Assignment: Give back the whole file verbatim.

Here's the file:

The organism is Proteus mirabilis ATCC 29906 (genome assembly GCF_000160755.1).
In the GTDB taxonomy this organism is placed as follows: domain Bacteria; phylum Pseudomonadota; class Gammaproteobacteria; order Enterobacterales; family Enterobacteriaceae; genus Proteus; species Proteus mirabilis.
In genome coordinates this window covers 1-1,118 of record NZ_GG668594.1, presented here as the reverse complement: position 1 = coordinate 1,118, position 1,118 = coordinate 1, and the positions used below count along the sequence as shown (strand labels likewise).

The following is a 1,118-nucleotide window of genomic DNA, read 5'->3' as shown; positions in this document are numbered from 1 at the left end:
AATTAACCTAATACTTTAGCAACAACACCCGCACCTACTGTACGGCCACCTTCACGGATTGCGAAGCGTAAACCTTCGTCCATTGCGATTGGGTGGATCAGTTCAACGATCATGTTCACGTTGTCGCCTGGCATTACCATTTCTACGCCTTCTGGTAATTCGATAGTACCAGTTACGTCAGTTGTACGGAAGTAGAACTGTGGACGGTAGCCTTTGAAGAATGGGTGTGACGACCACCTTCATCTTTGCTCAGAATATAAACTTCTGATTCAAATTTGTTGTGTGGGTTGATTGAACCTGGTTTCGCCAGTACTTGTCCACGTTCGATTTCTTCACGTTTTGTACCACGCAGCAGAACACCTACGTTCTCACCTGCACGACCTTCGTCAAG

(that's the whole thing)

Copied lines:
The organism is Proteus mirabilis ATCC 29906 (genome assembly GCF_000160755.1).
In the GTDB taxonomy this organism is placed as follows: domain Bacteria; phylum Pseudomonadota; class Gammaproteobacteria; order Enterobacterales; family Enterobacteriaceae; genus Proteus; species Proteus mirabilis.
In genome coordinates this window covers 1-1,118 of record NZ_GG668594.1, presented here as the reverse complement: position 1 = coordinate 1,118, position 1,118 = coordinate 1, and the positions used below count along the sequence as shown (strand labels likewise).

The following is a 1,118-nucleotide window of genomic DNA, read 5'->3' as shown; positions in this document are numbered from 1 at the left end:
AATTAACCTAATACTTTAGCAACAACACCCGCACCTACTGTACGGCCACCTTCACGGATTGCGAAGCGTAAACCTTCGTCCATTGCGATTGGGTGGATCAGTTCAACGATCATGTTCACGTTGTCGCCTGGCATTACCATTTCTACGCCTTCTGGTAATTCGATAGTACCAGTTACGTCAGTTGTACGGAAGTAGAACTGTGGACGGTAGCCTTTGAAGAATGGGTGTGACGACCACCTTCATCTTTGCTCAGAATATAAACTTCTGATTCAAATTTGTTGTGTGGGTTGATTGAACCTGGTTTCGCCAGTACTTGTCCACGTTCGATTTCTTCACGTTTTGTACCACGCAGCAGAACACCTACGTTCTCACCTGCACGACCTTCGTCAAG